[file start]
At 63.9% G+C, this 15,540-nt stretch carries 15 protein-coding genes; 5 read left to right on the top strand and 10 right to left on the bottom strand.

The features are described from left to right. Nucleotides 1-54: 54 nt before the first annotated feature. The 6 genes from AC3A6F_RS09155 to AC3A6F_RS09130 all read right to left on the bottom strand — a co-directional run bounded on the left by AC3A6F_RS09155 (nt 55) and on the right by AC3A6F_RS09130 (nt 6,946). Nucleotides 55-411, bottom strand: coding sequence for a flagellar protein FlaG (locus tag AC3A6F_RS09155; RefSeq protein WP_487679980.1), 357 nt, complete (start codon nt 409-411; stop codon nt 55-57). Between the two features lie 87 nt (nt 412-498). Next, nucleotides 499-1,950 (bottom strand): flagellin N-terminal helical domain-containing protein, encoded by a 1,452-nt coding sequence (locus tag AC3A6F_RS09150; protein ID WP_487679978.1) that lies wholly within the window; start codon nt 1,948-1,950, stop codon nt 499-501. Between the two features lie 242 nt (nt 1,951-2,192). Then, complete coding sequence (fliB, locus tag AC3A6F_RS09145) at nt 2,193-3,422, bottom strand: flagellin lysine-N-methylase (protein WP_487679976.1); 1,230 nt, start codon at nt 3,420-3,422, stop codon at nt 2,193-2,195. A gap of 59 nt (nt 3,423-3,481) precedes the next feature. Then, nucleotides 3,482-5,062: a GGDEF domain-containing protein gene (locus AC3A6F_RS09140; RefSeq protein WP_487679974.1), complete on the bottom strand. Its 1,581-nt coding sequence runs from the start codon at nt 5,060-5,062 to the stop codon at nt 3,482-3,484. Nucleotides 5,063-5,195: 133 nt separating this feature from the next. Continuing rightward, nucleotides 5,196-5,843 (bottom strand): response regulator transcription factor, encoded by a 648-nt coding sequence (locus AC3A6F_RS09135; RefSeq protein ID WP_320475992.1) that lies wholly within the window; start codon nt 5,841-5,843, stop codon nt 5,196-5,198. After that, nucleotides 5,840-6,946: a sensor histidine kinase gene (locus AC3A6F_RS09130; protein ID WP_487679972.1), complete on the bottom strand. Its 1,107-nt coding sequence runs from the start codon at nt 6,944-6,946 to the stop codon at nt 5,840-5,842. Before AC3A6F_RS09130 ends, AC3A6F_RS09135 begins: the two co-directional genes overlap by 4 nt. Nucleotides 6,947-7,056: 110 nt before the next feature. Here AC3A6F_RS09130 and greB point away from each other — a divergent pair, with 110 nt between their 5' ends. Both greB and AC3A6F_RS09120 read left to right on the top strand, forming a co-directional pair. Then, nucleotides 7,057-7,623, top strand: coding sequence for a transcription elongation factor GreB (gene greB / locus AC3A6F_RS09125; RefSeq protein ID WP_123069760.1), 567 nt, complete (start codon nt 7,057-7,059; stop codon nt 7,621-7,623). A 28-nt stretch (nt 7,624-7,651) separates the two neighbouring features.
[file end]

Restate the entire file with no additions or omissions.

At 63.9% G+C, this 15,540-nt stretch carries 15 protein-coding genes; 5 read left to right on the top strand and 10 right to left on the bottom strand.

The features are described from left to right. Nucleotides 1-54: 54 nt before the first annotated feature. The 6 genes from AC3A6F_RS09155 to AC3A6F_RS09130 all read right to left on the bottom strand — a co-directional run bounded on the left by AC3A6F_RS09155 (nt 55) and on the right by AC3A6F_RS09130 (nt 6,946). Nucleotides 55-411, bottom strand: coding sequence for a flagellar protein FlaG (locus tag AC3A6F_RS09155; RefSeq protein WP_487679980.1), 357 nt, complete (start codon nt 409-411; stop codon nt 55-57). Between the two features lie 87 nt (nt 412-498). Next, nucleotides 499-1,950 (bottom strand): flagellin N-terminal helical domain-containing protein, encoded by a 1,452-nt coding sequence (locus tag AC3A6F_RS09150; protein ID WP_487679978.1) that lies wholly within the window; start codon nt 1,948-1,950, stop codon nt 499-501. Between the two features lie 242 nt (nt 1,951-2,192). Then, complete coding sequence (fliB, locus tag AC3A6F_RS09145) at nt 2,193-3,422, bottom strand: flagellin lysine-N-methylase (protein WP_487679976.1); 1,230 nt, start codon at nt 3,420-3,422, stop codon at nt 2,193-2,195. A gap of 59 nt (nt 3,423-3,481) precedes the next feature. Then, nucleotides 3,482-5,062: a GGDEF domain-containing protein gene (locus AC3A6F_RS09140; RefSeq protein WP_487679974.1), complete on the bottom strand. Its 1,581-nt coding sequence runs from the start codon at nt 5,060-5,062 to the stop codon at nt 3,482-3,484. Nucleotides 5,063-5,195: 133 nt separating this feature from the next. Continuing rightward, nucleotides 5,196-5,843 (bottom strand): response regulator transcription factor, encoded by a 648-nt coding sequence (locus AC3A6F_RS09135; RefSeq protein ID WP_320475992.1) that lies wholly within the window; start codon nt 5,841-5,843, stop codon nt 5,196-5,198. After that, nucleotides 5,840-6,946: a sensor histidine kinase gene (locus AC3A6F_RS09130; protein ID WP_487679972.1), complete on the bottom strand. Its 1,107-nt coding sequence runs from the start codon at nt 6,944-6,946 to the stop codon at nt 5,840-5,842. Before AC3A6F_RS09130 ends, AC3A6F_RS09135 begins: the two co-directional genes overlap by 4 nt. Nucleotides 6,947-7,056: 110 nt before the next feature. Here AC3A6F_RS09130 and greB point away from each other — a divergent pair, with 110 nt between their 5' ends. Both greB and AC3A6F_RS09120 read left to right on the top strand, forming a co-directional pair. Then, nucleotides 7,057-7,623, top strand: coding sequence for a transcription elongation factor GreB (gene greB / locus AC3A6F_RS09125; RefSeq protein ID WP_123069760.1), 567 nt, complete (start codon nt 7,057-7,059; stop codon nt 7,621-7,623). A 28-nt stretch (nt 7,624-7,651) separates the two neighbouring features.